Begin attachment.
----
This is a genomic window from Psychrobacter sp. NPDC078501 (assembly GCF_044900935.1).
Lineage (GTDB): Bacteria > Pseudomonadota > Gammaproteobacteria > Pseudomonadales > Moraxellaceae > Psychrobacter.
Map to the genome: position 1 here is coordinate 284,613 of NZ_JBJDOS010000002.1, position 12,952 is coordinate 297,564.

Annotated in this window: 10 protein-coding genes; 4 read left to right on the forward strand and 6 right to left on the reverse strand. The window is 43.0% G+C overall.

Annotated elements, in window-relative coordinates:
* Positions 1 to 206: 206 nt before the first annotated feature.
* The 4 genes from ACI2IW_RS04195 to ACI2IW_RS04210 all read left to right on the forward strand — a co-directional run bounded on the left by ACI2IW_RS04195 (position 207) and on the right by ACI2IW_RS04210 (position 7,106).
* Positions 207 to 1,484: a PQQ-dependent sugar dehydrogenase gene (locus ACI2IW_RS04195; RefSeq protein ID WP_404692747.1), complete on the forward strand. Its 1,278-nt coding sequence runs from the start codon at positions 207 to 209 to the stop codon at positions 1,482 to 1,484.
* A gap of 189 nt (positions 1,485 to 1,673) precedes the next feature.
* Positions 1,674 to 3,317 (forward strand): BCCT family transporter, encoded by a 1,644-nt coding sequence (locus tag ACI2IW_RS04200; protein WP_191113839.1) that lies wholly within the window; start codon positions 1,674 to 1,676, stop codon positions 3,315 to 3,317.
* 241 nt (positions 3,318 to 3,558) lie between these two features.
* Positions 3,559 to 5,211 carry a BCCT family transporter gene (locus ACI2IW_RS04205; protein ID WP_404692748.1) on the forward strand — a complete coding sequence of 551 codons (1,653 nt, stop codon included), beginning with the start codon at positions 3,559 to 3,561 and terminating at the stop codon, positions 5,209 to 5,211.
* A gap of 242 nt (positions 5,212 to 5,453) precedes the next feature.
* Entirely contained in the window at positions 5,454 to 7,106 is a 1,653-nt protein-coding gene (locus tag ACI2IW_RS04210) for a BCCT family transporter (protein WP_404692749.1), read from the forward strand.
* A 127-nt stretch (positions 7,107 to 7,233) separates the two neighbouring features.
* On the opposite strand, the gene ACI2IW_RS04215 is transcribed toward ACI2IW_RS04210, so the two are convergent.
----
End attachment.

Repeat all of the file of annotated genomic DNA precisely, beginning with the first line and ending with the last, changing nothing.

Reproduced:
This is a genomic window from Psychrobacter sp. NPDC078501 (assembly GCF_044900935.1).
Lineage (GTDB): Bacteria > Pseudomonadota > Gammaproteobacteria > Pseudomonadales > Moraxellaceae > Psychrobacter.
Map to the genome: position 1 here is coordinate 284,613 of NZ_JBJDOS010000002.1, position 12,952 is coordinate 297,564.

Annotated in this window: 10 protein-coding genes; 4 read left to right on the forward strand and 6 right to left on the reverse strand. The window is 43.0% G+C overall.

Annotated elements, in window-relative coordinates:
* Positions 1 to 206: 206 nt before the first annotated feature.
* The 4 genes from ACI2IW_RS04195 to ACI2IW_RS04210 all read left to right on the forward strand — a co-directional run bounded on the left by ACI2IW_RS04195 (position 207) and on the right by ACI2IW_RS04210 (position 7,106).
* Positions 207 to 1,484: a PQQ-dependent sugar dehydrogenase gene (locus ACI2IW_RS04195; RefSeq protein ID WP_404692747.1), complete on the forward strand. Its 1,278-nt coding sequence runs from the start codon at positions 207 to 209 to the stop codon at positions 1,482 to 1,484.
* A gap of 189 nt (positions 1,485 to 1,673) precedes the next feature.
* Positions 1,674 to 3,317 (forward strand): BCCT family transporter, encoded by a 1,644-nt coding sequence (locus tag ACI2IW_RS04200; protein WP_191113839.1) that lies wholly within the window; start codon positions 1,674 to 1,676, stop codon positions 3,315 to 3,317.
* 241 nt (positions 3,318 to 3,558) lie between these two features.
* Positions 3,559 to 5,211 carry a BCCT family transporter gene (locus ACI2IW_RS04205; protein ID WP_404692748.1) on the forward strand — a complete coding sequence of 551 codons (1,653 nt, stop codon included), beginning with the start codon at positions 3,559 to 3,561 and terminating at the stop codon, positions 5,209 to 5,211.
* A gap of 242 nt (positions 5,212 to 5,453) precedes the next feature.
* Entirely contained in the window at positions 5,454 to 7,106 is a 1,653-nt protein-coding gene (locus tag ACI2IW_RS04210) for a BCCT family transporter (protein WP_404692749.1), read from the forward strand.
* A 127-nt stretch (positions 7,107 to 7,233) separates the two neighbouring features.
* On the opposite strand, the gene ACI2IW_RS04215 is transcribed toward ACI2IW_RS04210, so the two are convergent.